Wynn Resorts is committed to operating with the highest ethical standards and maintaining a safe and respectful culture that has made Wynn Resorts the employer of choice for 23,000 employees worldwide. The Company requires all employees to receive annual anti-harassment training and offers an independent hotline that any employee can use anonymously, without fear of retaliation. Since the inception of the company, not one complaint was made to that hotline regarding Mr. Wynn.

In the aftermath of the explosive report, the Massachusetts Gaming Commission announced it would review a $1.13 billion development project set to open in Everett, Massachusetts next year.

The Wynn Boston Harbor project, which aims to transform the site of a former Monsanto chemical plant into a casino, has survived numerous legal battles with neighboring towns. In light of the allegations against Wynn, it may now may face one more.

Massachusetts Gaming Commission provided the following statement to CNBC:

The Commission is now aware of and is taking very seriously the troubling allegations detailed in the Wall Street Journal article. The suitability and integrity of our gaming licensees is of the utmost importance, and ensuring that suitability is an active and ongoing process. Consequently, the MGC's Investigations and Enforcement Bureau will conduct a regulatory review of this matter to determine the appropriate next steps.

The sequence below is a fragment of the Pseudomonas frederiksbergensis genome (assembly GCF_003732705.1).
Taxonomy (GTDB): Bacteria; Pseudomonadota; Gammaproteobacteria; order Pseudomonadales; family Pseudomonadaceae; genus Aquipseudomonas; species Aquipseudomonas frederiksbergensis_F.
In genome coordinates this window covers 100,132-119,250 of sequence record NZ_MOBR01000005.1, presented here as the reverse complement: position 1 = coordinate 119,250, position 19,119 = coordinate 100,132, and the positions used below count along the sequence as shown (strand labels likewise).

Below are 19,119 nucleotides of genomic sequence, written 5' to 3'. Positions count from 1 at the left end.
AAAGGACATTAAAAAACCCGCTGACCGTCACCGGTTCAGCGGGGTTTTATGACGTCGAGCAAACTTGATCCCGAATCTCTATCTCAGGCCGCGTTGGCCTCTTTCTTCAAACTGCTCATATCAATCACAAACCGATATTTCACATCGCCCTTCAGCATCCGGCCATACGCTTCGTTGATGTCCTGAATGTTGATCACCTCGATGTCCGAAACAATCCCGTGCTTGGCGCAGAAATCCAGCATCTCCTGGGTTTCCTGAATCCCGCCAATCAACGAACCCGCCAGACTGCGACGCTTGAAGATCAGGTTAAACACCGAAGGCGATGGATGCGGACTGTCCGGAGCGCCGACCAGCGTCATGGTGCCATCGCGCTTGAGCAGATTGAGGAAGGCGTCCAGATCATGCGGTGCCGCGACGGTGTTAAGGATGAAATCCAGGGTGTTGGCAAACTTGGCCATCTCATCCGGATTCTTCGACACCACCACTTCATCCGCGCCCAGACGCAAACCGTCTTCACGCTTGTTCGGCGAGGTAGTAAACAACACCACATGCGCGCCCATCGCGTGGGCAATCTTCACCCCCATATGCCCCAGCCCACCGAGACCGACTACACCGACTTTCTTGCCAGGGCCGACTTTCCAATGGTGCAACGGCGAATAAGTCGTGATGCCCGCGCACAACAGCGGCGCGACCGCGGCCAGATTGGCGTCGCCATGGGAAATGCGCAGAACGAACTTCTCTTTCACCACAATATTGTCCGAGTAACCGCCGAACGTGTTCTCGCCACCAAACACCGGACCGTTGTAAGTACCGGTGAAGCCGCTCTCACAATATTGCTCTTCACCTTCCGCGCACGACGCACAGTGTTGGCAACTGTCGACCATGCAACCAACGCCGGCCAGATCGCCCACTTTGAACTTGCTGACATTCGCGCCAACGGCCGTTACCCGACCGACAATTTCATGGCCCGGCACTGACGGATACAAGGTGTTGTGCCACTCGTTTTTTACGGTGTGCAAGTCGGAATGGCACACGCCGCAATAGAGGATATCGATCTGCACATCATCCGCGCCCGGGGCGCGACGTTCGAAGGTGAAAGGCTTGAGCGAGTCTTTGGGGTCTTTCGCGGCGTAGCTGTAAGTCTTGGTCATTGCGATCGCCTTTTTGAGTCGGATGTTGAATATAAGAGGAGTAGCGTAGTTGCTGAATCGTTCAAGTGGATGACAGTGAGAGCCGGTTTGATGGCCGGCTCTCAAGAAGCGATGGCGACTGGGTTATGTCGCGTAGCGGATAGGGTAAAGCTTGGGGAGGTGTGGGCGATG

A Wynn Resorts spokesperson told CNBC, the company intends to comply fully with the regulatory review process.

"We have been in contact with the Massachusetts Gaming Commission, and will be fully cooperative with any review the commission chooses to undertake," the spokesperson said.

Elaine Wynn and her legal team did not immediately respond to CNBC's request for comment.

Read the full report from The Wall Street Journal here.

—CNBC's Chloe Aiello and Reuters contributed to this report.